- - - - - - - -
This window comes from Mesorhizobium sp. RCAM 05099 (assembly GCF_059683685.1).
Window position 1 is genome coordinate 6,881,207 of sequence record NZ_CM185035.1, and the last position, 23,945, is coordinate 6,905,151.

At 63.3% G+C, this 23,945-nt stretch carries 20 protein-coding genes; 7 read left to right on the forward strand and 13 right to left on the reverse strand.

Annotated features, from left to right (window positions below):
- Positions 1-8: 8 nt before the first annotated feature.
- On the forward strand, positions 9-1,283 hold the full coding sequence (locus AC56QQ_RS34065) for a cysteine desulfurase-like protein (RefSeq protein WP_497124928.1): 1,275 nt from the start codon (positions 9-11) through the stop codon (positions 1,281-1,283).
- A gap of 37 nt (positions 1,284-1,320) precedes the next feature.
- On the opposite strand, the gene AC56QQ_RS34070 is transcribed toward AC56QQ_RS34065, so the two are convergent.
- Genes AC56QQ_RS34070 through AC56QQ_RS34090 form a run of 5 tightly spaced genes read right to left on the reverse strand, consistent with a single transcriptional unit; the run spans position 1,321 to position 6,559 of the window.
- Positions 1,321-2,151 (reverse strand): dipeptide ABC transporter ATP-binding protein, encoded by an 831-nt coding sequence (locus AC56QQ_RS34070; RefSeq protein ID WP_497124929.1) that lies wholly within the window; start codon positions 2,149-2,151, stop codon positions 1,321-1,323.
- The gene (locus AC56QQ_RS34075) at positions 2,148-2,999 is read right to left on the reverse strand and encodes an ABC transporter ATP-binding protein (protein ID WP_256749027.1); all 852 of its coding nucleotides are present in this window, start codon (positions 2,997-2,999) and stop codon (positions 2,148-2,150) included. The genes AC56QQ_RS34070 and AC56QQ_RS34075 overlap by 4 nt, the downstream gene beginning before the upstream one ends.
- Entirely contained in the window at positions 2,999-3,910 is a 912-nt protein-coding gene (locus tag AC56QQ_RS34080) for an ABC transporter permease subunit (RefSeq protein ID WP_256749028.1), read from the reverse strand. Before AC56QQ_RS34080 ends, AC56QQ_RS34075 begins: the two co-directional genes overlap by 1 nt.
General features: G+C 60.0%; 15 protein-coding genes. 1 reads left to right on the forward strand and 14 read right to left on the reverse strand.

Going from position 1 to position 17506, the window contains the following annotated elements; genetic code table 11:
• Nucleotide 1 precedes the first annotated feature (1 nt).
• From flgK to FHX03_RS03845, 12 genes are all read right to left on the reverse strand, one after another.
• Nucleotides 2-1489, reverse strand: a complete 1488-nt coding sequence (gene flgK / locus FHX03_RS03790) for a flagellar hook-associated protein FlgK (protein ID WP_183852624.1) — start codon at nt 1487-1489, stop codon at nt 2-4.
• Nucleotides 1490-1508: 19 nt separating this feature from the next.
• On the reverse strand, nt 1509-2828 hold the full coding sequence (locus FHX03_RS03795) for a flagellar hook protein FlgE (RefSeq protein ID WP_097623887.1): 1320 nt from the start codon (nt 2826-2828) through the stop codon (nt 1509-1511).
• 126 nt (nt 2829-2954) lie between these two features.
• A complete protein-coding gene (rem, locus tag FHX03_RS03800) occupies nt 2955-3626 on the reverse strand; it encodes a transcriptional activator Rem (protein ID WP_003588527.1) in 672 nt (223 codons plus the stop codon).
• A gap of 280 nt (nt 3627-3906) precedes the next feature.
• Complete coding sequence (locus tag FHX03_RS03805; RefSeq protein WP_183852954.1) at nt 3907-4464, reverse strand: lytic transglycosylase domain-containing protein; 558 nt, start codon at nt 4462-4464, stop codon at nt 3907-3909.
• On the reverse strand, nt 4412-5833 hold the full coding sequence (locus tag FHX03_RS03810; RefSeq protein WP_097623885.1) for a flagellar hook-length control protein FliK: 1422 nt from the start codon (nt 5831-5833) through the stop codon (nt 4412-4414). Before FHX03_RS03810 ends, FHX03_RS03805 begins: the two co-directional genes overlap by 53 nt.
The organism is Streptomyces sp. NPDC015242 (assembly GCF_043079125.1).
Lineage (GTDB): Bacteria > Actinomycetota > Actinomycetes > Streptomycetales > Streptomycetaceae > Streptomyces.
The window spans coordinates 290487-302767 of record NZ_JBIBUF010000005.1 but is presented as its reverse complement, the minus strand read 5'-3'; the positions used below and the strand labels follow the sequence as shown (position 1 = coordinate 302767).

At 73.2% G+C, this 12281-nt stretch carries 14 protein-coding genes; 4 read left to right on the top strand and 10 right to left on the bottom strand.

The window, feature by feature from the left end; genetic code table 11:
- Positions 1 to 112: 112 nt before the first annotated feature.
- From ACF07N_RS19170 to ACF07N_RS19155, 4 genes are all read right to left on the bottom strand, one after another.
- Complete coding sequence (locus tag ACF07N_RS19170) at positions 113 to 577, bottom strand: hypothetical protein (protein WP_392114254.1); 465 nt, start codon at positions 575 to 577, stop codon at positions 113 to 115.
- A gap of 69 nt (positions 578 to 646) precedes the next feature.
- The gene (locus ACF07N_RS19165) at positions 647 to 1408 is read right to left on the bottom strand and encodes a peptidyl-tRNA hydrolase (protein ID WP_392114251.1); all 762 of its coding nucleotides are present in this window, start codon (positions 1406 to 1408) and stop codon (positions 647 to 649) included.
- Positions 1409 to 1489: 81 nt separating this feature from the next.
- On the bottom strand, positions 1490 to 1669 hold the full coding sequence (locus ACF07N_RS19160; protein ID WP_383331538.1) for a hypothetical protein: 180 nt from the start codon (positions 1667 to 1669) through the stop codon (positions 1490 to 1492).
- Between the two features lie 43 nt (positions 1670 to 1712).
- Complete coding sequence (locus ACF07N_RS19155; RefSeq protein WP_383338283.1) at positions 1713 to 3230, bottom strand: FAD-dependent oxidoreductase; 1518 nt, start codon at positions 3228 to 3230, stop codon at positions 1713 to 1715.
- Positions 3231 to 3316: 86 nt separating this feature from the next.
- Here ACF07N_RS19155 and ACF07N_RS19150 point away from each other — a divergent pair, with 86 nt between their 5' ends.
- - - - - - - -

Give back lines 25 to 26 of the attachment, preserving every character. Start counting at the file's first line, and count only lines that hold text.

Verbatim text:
The organism is Streptomyces sp. NPDC015242 (assembly GCF_043079125.1).
Lineage (GTDB): Bacteria > Actinomycetota > Actinomycetes > Streptomycetales > Streptomycetaceae > Streptomyces.